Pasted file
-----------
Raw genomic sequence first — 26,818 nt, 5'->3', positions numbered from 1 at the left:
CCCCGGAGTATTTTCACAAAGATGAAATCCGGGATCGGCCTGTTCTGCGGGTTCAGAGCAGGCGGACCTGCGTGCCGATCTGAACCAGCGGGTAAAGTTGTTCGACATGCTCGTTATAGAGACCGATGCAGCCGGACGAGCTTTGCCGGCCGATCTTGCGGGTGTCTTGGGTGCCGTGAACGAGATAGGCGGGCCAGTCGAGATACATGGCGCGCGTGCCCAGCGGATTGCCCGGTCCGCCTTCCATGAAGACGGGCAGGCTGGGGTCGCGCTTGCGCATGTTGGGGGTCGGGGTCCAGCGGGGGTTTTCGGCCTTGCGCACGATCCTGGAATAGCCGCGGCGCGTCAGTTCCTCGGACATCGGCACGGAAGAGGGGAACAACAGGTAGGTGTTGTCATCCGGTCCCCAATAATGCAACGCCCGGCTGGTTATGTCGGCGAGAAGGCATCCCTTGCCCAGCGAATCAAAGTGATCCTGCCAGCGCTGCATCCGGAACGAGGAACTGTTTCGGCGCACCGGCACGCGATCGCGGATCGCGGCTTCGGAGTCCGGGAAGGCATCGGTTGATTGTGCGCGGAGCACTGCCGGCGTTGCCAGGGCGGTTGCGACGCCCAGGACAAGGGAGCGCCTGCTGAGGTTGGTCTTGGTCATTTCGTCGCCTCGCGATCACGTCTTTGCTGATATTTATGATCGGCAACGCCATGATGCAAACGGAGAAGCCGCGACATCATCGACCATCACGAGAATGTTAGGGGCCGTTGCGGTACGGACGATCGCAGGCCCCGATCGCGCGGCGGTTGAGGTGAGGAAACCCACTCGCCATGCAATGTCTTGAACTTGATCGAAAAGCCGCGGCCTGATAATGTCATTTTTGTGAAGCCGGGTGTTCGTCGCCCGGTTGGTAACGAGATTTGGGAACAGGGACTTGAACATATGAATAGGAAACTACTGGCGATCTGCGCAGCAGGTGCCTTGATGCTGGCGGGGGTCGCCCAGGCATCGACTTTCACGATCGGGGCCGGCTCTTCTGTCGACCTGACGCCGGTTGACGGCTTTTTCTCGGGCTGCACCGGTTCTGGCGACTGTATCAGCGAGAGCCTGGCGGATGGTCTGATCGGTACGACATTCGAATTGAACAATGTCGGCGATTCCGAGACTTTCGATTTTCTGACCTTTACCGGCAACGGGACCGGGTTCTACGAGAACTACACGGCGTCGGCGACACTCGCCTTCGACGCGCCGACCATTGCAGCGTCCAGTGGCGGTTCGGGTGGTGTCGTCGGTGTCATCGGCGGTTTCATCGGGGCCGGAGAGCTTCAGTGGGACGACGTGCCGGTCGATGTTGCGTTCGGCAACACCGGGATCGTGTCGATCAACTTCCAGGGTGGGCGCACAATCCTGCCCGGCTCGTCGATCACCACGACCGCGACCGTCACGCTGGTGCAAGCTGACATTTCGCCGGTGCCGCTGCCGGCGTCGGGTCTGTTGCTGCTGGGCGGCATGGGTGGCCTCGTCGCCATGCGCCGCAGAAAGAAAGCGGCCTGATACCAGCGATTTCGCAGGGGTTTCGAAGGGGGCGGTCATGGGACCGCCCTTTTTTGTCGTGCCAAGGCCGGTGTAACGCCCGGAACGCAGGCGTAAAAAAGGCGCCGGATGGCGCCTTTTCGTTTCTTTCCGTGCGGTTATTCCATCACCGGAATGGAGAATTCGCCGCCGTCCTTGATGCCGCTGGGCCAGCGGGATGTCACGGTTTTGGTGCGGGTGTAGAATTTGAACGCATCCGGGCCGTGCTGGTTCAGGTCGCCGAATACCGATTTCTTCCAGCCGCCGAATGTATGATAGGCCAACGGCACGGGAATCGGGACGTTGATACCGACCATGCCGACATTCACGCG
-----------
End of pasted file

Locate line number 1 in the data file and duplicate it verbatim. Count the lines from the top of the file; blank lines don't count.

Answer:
Raw genomic sequence first — 26,818 nt, 5'->3', positions numbered from 1 at the left: